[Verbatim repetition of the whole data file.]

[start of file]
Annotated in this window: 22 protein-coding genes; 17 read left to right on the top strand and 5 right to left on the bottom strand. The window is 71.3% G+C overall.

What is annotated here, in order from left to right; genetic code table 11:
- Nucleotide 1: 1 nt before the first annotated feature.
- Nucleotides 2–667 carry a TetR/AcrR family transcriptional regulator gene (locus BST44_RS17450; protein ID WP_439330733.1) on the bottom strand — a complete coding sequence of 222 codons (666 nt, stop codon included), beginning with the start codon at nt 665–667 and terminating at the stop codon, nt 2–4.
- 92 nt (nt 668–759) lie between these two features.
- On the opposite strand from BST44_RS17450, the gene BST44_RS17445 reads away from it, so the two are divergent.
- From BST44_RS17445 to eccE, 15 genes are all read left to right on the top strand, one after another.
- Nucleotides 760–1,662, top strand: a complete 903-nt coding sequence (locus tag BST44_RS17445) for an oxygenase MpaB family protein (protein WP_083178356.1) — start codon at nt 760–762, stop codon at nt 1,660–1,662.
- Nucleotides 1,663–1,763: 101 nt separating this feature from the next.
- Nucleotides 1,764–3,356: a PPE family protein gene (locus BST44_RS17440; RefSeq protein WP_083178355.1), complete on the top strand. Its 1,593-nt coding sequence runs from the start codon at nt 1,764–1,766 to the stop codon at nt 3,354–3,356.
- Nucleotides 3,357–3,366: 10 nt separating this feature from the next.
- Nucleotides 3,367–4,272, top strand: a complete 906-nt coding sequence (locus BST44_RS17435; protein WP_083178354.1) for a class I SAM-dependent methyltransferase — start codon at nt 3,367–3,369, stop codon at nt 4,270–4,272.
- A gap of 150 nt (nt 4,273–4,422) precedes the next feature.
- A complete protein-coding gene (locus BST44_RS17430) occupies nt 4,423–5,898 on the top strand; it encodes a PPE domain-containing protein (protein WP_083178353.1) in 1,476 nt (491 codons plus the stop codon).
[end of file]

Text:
Annotated in this window: 22 protein-coding genes; 17 read left to right on the top strand and 5 right to left on the bottom strand. The window is 71.3% G+C overall.

What is annotated here, in order from left to right; genetic code table 11:
- Nucleotide 1: 1 nt before the first annotated feature.
- Nucleotides 2–667 carry a TetR/AcrR family transcriptional regulator gene (locus BST44_RS17450; protein ID WP_439330733.1) on the bottom strand — a complete coding sequence of 222 codons (666 nt, stop codon included), beginning with the start codon at nt 665–667 and terminating at the stop codon, nt 2–4.
- 92 nt (nt 668–759) lie between these two features.
- On the opposite strand from BST44_RS17450, the gene BST44_RS17445 reads away from it, so the two are divergent.
- From BST44_RS17445 to eccE, 15 genes are all read left to right on the top strand, one after another.
- Nucleotides 760–1,662, top strand: a complete 903-nt coding sequence (locus tag BST44_RS17445) for an oxygenase MpaB family protein (protein WP_083178356.1) — start codon at nt 760–762, stop codon at nt 1,660–1,662.
- Nucleotides 1,663–1,763: 101 nt separating this feature from the next.
- Nucleotides 1,764–3,356: a PPE family protein gene (locus BST44_RS17440; RefSeq protein WP_083178355.1), complete on the top strand. Its 1,593-nt coding sequence runs from the start codon at nt 1,764–1,766 to the stop codon at nt 3,354–3,356.
- Nucleotides 3,357–3,366: 10 nt separating this feature from the next.
- Nucleotides 3,367–4,272, top strand: a complete 906-nt coding sequence (locus BST44_RS17435; protein WP_083178354.1) for a class I SAM-dependent methyltransferase — start codon at nt 3,367–3,369, stop codon at nt 4,270–4,272.
- A gap of 150 nt (nt 4,273–4,422) precedes the next feature.
- A complete protein-coding gene (locus BST44_RS17430) occupies nt 4,423–5,898 on the top strand; it encodes a PPE domain-containing protein (protein WP_083178353.1) in 1,476 nt (491 codons plus the stop codon).